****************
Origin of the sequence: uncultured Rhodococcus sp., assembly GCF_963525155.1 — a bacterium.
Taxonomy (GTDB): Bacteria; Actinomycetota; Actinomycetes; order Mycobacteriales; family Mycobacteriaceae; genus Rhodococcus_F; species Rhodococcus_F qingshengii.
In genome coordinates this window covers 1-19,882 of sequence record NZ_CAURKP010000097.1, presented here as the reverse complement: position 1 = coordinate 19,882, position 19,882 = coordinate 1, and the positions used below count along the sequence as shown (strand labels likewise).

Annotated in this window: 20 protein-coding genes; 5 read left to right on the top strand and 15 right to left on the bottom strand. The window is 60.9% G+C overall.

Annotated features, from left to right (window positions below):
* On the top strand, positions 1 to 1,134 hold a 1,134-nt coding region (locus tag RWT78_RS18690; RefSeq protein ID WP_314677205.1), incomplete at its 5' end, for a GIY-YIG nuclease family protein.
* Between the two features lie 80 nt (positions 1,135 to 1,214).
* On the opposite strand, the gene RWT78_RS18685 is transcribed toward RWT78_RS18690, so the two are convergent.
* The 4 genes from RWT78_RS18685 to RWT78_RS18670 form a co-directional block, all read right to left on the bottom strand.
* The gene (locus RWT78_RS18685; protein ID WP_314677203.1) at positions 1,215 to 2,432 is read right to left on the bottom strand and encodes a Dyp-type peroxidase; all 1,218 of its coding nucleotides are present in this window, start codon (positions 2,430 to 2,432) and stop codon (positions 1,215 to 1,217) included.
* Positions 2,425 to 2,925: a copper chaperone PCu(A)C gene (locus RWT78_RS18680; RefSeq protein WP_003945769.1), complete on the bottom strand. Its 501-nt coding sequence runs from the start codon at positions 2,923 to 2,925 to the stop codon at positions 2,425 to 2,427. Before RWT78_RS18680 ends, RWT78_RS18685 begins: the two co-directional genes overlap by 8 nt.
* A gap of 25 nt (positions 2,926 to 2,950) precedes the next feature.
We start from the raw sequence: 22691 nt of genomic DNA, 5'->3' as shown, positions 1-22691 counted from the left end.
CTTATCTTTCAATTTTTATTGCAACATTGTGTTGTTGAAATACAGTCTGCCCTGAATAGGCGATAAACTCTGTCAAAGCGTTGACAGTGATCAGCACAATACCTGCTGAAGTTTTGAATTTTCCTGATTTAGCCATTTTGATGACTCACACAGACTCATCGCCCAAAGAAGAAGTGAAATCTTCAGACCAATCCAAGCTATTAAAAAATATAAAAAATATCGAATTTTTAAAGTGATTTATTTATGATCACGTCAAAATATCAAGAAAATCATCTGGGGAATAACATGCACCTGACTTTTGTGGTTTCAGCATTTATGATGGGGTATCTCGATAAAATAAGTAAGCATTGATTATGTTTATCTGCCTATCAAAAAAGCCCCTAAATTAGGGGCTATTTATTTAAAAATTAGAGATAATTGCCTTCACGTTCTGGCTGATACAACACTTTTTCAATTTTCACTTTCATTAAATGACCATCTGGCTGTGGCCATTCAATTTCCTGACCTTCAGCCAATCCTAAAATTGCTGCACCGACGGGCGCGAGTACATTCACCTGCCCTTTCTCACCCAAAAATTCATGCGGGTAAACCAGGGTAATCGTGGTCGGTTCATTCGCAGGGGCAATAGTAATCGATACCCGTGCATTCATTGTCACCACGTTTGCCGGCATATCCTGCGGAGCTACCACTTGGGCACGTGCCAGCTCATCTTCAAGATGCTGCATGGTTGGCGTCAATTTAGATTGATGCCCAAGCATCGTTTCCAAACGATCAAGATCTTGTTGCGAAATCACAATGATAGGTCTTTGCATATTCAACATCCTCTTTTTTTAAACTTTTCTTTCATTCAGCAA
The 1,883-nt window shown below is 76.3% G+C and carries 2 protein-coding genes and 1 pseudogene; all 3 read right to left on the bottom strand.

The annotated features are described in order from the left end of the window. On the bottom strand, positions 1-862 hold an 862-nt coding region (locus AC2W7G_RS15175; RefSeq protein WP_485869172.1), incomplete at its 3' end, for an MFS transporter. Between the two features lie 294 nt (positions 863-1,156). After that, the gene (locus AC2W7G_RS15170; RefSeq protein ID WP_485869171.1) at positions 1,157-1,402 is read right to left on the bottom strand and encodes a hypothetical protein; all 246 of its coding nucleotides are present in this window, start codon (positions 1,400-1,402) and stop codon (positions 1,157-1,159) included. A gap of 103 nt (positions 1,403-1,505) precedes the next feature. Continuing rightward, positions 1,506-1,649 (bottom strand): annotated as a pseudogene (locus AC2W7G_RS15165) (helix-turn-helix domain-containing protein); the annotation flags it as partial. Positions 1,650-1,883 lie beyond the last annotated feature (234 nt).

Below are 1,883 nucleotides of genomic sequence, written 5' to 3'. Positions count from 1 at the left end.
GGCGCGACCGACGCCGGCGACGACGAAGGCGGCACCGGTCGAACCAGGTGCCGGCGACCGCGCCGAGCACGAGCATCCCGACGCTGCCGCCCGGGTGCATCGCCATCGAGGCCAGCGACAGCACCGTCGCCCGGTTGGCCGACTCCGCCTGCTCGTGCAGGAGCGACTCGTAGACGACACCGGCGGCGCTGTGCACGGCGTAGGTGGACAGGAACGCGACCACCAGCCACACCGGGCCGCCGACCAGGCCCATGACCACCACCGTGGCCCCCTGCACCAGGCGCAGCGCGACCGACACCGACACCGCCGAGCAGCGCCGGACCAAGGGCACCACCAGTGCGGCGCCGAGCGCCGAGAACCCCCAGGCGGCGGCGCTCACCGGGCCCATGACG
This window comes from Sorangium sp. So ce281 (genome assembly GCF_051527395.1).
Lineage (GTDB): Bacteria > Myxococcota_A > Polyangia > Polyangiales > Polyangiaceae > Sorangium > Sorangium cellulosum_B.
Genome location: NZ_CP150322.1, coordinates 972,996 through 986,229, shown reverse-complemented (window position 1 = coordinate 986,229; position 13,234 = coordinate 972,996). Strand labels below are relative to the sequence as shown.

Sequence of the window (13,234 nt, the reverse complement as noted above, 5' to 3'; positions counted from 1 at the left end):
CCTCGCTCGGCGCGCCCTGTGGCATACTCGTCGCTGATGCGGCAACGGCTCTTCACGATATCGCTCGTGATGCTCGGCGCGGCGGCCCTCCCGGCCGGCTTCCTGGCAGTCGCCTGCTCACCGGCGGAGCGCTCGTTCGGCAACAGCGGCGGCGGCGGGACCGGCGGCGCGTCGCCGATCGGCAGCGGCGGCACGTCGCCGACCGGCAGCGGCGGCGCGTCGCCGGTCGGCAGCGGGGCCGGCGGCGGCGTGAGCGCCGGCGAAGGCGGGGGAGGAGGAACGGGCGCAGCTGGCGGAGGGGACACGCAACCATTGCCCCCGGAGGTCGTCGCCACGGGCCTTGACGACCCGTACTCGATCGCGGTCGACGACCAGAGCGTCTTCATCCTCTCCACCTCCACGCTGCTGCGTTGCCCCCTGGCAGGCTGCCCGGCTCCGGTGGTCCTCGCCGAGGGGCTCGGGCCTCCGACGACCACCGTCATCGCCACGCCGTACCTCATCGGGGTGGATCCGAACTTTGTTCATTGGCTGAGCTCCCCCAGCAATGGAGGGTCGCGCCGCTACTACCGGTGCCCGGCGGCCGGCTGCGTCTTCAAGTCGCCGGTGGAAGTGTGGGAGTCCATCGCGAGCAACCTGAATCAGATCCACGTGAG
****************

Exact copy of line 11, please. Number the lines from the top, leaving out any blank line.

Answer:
* Positions 2,425 to 2,925: a copper chaperone PCu(A)C gene (locus RWT78_RS18680; RefSeq protein WP_003945769.1), complete on the bottom strand. Its 501-nt coding sequence runs from the start codon at positions 2,923 to 2,925 to the stop codon at positions 2,425 to 2,427. Before RWT78_RS18680 ends, RWT78_RS18685 begins: the two co-directional genes overlap by 8 nt.